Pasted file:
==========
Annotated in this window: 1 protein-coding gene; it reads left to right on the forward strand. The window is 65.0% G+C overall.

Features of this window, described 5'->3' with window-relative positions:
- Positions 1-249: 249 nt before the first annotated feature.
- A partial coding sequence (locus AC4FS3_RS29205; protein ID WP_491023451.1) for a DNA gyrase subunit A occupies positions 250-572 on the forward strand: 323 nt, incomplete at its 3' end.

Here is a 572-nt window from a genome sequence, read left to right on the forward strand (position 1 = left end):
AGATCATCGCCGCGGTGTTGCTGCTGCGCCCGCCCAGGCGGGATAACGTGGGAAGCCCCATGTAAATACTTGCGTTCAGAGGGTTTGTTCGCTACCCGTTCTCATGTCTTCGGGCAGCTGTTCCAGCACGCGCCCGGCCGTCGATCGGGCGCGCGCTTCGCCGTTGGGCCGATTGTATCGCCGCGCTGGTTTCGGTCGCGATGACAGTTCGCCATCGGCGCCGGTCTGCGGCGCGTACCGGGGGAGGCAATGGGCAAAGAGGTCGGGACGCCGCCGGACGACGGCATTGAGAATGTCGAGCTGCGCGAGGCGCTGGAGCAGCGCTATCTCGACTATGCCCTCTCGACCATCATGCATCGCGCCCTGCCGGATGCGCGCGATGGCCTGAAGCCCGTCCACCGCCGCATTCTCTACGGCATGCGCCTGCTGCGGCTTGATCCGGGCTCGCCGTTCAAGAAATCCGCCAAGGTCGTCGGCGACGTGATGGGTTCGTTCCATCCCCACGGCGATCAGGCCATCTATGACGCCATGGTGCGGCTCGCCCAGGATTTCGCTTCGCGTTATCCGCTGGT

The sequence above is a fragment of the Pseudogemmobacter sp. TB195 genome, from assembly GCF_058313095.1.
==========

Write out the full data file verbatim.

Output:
Annotated in this window: 1 protein-coding gene; it reads left to right on the forward strand. The window is 65.0% G+C overall.

Features of this window, described 5'->3' with window-relative positions:
- Positions 1-249: 249 nt before the first annotated feature.
- A partial coding sequence (locus AC4FS3_RS29205; protein ID WP_491023451.1) for a DNA gyrase subunit A occupies positions 250-572 on the forward strand: 323 nt, incomplete at its 3' end.

Here is a 572-nt window from a genome sequence, read left to right on the forward strand (position 1 = left end):
AGATCATCGCCGCGGTGTTGCTGCTGCGCCCGCCCAGGCGGGATAACGTGGGAAGCCCCATGTAAATACTTGCGTTCAGAGGGTTTGTTCGCTACCCGTTCTCATGTCTTCGGGCAGCTGTTCCAGCACGCGCCCGGCCGTCGATCGGGCGCGCGCTTCGCCGTTGGGCCGATTGTATCGCCGCGCTGGTTTCGGTCGCGATGACAGTTCGCCATCGGCGCCGGTCTGCGGCGCGTACCGGGGGAGGCAATGGGCAAAGAGGTCGGGACGCCGCCGGACGACGGCATTGAGAATGTCGAGCTGCGCGAGGCGCTGGAGCAGCGCTATCTCGACTATGCCCTCTCGACCATCATGCATCGCGCCCTGCCGGATGCGCGCGATGGCCTGAAGCCCGTCCACCGCCGCATTCTCTACGGCATGCGCCTGCTGCGGCTTGATCCGGGCTCGCCGTTCAAGAAATCCGCCAAGGTCGTCGGCGACGTGATGGGTTCGTTCCATCCCCACGGCGATCAGGCCATCTATGACGCCATGGTGCGGCTCGCCCAGGATTTCGCTTCGCGTTATCCGCTGGT

The sequence above is a fragment of the Pseudogemmobacter sp. TB195 genome, from assembly GCF_058313095.1.